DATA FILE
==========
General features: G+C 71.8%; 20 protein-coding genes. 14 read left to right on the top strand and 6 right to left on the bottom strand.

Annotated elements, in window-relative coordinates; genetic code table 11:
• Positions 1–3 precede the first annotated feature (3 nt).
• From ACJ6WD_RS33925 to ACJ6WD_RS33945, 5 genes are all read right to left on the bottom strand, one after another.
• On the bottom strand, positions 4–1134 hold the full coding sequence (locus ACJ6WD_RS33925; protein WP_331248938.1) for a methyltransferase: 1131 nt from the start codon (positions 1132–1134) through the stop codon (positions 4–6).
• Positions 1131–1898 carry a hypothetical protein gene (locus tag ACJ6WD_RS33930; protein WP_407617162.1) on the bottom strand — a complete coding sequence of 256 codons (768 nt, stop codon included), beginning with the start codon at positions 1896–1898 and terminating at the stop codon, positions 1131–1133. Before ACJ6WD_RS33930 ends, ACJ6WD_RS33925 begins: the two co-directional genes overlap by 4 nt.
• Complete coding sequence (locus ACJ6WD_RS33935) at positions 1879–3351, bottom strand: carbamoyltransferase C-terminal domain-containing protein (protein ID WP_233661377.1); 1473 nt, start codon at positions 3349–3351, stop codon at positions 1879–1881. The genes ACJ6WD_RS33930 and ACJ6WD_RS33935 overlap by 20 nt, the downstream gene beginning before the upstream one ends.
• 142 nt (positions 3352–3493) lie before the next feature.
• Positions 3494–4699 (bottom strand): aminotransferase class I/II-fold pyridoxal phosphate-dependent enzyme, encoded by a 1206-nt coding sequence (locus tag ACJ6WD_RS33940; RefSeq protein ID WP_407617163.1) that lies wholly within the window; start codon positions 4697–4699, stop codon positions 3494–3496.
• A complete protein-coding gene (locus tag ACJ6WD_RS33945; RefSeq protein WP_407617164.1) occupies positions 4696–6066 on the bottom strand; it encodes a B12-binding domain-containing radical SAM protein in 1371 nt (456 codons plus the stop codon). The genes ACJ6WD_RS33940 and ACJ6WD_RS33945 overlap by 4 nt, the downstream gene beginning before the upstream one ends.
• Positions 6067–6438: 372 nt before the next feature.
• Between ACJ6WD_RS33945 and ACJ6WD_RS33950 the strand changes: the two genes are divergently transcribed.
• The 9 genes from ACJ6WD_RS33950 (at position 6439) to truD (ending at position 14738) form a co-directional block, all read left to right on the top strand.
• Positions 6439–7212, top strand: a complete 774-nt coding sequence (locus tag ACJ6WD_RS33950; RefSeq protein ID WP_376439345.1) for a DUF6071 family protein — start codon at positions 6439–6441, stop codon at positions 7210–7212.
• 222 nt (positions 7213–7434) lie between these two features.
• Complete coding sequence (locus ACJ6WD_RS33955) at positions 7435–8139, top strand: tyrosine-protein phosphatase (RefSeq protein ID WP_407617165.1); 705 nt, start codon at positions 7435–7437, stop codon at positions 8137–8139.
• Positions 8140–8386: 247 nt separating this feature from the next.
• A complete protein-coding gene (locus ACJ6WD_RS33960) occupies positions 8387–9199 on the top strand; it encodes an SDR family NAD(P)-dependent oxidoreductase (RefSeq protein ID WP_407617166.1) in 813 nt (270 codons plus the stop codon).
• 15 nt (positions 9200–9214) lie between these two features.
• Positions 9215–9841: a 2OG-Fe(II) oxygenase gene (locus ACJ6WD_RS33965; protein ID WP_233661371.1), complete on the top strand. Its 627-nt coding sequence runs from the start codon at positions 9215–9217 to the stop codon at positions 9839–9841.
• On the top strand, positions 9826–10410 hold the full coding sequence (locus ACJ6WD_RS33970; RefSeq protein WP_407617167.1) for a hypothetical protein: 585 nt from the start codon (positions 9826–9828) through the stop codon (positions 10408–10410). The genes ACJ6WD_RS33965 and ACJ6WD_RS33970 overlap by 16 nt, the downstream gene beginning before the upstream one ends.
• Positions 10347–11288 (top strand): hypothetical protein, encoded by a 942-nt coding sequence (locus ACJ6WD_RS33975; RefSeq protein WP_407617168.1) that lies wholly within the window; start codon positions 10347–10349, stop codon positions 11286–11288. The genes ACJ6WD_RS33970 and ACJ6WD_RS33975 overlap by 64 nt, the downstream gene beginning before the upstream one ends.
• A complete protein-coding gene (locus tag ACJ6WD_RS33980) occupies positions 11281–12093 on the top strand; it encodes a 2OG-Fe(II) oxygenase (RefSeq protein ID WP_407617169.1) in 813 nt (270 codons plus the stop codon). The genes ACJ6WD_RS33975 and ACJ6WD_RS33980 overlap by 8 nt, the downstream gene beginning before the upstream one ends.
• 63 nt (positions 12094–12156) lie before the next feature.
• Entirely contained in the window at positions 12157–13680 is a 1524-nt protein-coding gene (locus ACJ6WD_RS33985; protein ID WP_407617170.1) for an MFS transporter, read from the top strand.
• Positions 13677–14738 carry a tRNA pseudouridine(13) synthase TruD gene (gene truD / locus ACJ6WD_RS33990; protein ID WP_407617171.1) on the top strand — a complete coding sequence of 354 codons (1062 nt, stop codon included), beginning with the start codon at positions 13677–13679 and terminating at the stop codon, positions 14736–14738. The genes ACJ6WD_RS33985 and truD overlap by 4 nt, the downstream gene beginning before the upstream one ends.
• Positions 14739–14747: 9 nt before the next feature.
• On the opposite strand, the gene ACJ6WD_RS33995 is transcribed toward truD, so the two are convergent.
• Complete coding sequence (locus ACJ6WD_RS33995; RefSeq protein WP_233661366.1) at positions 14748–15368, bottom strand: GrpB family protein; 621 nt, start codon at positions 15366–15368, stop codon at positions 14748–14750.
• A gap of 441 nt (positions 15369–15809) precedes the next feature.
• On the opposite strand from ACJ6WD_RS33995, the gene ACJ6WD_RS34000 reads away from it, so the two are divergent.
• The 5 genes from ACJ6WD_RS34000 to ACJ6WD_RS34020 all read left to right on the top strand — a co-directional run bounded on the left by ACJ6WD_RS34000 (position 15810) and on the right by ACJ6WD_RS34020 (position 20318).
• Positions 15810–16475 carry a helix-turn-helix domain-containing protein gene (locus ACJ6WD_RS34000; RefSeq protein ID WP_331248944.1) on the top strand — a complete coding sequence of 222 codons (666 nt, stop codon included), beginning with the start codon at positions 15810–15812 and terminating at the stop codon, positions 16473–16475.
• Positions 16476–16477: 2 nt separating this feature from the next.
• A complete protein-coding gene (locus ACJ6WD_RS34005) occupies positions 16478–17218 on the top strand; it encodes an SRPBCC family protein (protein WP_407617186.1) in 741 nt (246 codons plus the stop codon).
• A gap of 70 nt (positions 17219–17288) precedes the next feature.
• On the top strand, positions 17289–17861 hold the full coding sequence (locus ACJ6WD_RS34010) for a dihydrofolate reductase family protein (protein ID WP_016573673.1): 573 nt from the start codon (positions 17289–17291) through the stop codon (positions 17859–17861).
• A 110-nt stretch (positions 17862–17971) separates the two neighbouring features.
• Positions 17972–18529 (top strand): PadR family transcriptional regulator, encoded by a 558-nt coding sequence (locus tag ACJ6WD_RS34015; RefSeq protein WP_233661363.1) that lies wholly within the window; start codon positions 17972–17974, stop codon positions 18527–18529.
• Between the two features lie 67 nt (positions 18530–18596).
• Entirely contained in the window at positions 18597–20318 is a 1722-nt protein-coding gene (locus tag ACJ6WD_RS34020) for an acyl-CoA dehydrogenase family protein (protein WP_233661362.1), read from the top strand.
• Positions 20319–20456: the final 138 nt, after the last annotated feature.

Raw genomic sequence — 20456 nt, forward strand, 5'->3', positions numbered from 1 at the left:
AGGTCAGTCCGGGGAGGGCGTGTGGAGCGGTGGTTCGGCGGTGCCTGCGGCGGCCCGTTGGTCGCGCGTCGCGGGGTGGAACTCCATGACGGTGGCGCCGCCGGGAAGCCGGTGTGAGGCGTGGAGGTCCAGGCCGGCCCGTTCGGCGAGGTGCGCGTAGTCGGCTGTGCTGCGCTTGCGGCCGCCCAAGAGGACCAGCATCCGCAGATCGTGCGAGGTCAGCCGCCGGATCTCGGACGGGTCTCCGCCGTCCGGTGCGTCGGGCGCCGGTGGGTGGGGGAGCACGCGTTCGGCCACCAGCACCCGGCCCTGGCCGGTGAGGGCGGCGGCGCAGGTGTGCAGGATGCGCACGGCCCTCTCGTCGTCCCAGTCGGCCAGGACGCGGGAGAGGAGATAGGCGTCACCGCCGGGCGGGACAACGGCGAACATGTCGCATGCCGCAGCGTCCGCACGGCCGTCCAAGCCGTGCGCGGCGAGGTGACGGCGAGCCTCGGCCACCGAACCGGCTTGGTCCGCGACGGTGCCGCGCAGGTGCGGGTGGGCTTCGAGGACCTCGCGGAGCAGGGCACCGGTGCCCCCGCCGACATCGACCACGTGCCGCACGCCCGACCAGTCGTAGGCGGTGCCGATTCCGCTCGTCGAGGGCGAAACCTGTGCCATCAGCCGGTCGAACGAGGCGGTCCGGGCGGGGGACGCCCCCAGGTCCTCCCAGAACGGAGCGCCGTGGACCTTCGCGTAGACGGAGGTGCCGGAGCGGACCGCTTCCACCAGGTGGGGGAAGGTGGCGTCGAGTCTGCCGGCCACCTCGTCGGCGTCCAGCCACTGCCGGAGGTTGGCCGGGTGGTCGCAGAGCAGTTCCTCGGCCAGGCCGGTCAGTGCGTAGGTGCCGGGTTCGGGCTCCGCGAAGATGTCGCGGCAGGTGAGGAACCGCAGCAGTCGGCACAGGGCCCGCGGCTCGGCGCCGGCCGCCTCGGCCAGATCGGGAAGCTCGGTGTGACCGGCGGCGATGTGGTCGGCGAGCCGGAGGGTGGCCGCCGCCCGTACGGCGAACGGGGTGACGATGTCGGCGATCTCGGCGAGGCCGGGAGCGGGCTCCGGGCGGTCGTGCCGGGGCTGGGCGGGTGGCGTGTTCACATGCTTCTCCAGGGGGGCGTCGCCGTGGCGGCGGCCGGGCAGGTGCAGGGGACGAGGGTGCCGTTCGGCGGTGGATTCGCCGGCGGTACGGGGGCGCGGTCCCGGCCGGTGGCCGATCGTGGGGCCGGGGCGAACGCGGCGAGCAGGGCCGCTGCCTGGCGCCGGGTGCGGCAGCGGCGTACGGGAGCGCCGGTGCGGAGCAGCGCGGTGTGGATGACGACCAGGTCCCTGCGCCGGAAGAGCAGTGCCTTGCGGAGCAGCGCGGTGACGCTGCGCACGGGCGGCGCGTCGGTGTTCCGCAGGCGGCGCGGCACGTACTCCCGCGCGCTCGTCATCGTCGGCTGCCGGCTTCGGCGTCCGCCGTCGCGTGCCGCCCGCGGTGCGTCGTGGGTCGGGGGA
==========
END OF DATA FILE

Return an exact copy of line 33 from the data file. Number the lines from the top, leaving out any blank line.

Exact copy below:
• Positions 15810–16475 carry a helix-turn-helix domain-containing protein gene (locus ACJ6WD_RS34000; RefSeq protein ID WP_331248944.1) on the top strand — a complete coding sequence of 222 codons (666 nt, stop codon included), beginning with the start codon at positions 15810–15812 and terminating at the stop codon, positions 16473–16475.